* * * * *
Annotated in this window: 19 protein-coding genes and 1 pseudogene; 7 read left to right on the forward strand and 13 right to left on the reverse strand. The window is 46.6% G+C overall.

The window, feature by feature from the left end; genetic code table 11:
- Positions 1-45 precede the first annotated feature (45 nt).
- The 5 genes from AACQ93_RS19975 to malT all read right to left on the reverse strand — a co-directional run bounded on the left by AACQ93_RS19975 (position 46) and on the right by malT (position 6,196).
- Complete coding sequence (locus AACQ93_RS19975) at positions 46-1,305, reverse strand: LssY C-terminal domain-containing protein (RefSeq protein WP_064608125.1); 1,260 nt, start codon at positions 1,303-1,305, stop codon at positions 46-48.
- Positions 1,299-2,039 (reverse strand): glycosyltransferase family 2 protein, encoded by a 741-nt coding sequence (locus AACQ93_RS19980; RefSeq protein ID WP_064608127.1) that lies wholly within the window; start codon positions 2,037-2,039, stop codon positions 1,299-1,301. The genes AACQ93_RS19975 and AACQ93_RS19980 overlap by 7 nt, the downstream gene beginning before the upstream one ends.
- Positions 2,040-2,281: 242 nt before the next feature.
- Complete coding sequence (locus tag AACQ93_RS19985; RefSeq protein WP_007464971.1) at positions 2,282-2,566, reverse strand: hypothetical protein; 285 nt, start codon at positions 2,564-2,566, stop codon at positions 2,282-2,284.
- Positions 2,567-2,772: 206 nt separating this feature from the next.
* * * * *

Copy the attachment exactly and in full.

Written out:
Annotated in this window: 19 protein-coding genes and 1 pseudogene; 7 read left to right on the forward strand and 13 right to left on the reverse strand. The window is 46.6% G+C overall.

The window, feature by feature from the left end; genetic code table 11:
- Positions 1-45 precede the first annotated feature (45 nt).
- The 5 genes from AACQ93_RS19975 to malT all read right to left on the reverse strand — a co-directional run bounded on the left by AACQ93_RS19975 (position 46) and on the right by malT (position 6,196).
- Complete coding sequence (locus AACQ93_RS19975) at positions 46-1,305, reverse strand: LssY C-terminal domain-containing protein (RefSeq protein WP_064608125.1); 1,260 nt, start codon at positions 1,303-1,305, stop codon at positions 46-48.
- Positions 1,299-2,039 (reverse strand): glycosyltransferase family 2 protein, encoded by a 741-nt coding sequence (locus AACQ93_RS19980; RefSeq protein ID WP_064608127.1) that lies wholly within the window; start codon positions 2,037-2,039, stop codon positions 1,299-1,301. The genes AACQ93_RS19975 and AACQ93_RS19980 overlap by 7 nt, the downstream gene beginning before the upstream one ends.
- Positions 2,040-2,281: 242 nt before the next feature.
- Complete coding sequence (locus tag AACQ93_RS19985; RefSeq protein WP_007464971.1) at positions 2,282-2,566, reverse strand: hypothetical protein; 285 nt, start codon at positions 2,564-2,566, stop codon at positions 2,282-2,284.
- Positions 2,567-2,772: 206 nt separating this feature from the next.